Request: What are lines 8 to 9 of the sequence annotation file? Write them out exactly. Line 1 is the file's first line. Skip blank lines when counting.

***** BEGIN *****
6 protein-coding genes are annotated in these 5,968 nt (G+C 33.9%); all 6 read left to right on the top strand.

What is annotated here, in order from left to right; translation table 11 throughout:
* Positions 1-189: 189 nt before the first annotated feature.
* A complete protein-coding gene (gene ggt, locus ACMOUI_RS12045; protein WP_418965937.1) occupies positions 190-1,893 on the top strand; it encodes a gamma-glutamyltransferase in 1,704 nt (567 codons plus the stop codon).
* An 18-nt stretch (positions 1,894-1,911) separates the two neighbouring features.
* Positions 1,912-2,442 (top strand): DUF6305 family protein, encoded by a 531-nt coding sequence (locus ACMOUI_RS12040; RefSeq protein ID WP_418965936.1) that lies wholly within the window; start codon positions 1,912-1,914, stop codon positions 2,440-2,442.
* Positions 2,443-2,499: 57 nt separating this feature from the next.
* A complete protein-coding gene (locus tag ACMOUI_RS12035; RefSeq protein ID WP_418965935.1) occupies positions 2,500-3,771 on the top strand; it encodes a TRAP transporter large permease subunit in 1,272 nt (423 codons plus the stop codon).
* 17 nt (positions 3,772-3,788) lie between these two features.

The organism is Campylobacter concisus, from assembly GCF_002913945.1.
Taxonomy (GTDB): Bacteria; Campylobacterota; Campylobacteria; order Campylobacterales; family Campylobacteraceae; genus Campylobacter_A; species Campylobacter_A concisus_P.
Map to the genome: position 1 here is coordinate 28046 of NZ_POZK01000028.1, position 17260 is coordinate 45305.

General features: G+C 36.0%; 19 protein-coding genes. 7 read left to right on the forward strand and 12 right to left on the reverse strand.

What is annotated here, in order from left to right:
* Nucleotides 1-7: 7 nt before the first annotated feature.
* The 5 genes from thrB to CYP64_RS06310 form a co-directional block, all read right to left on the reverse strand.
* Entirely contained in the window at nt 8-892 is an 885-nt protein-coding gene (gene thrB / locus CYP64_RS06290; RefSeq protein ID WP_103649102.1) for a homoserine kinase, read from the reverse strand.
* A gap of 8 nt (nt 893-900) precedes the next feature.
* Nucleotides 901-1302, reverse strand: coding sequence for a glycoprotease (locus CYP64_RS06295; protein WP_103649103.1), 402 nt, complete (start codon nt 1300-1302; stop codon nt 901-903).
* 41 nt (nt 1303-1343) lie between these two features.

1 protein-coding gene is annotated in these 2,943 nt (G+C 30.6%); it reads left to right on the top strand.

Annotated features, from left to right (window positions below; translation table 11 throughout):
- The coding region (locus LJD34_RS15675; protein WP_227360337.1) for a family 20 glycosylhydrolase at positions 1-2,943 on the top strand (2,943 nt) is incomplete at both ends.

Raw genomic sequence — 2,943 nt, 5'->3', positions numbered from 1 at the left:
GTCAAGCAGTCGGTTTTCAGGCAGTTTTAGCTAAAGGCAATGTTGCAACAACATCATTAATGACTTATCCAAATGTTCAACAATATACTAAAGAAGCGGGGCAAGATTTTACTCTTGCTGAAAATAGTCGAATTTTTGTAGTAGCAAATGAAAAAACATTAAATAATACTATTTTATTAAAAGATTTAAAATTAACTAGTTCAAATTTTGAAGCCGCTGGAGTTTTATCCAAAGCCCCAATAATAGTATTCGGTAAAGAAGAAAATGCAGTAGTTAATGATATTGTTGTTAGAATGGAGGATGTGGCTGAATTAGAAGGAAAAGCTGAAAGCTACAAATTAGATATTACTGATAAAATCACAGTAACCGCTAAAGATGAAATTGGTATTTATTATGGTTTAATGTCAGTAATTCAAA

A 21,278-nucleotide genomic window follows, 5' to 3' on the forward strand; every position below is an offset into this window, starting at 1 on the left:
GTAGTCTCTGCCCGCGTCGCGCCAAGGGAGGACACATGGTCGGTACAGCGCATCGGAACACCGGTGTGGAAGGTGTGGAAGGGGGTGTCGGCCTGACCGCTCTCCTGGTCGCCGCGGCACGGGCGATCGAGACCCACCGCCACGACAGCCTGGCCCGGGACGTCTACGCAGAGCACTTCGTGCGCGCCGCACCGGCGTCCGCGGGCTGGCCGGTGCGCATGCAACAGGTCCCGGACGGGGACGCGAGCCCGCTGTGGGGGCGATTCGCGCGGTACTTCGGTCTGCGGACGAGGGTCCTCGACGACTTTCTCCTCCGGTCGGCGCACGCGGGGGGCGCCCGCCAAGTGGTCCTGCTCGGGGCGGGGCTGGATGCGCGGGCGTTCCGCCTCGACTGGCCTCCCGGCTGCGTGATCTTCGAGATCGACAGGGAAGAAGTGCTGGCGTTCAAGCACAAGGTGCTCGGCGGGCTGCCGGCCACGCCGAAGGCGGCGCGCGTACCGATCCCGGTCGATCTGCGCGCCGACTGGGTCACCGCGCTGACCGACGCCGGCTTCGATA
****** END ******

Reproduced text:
* A complete protein-coding gene (locus tag ACMOUI_RS12035; RefSeq protein ID WP_418965935.1) occupies positions 2,500-3,771 on the top strand; it encodes a TRAP transporter large permease subunit in 1,272 nt (423 codons plus the stop codon).
* 17 nt (positions 3,772-3,788) lie between these two features.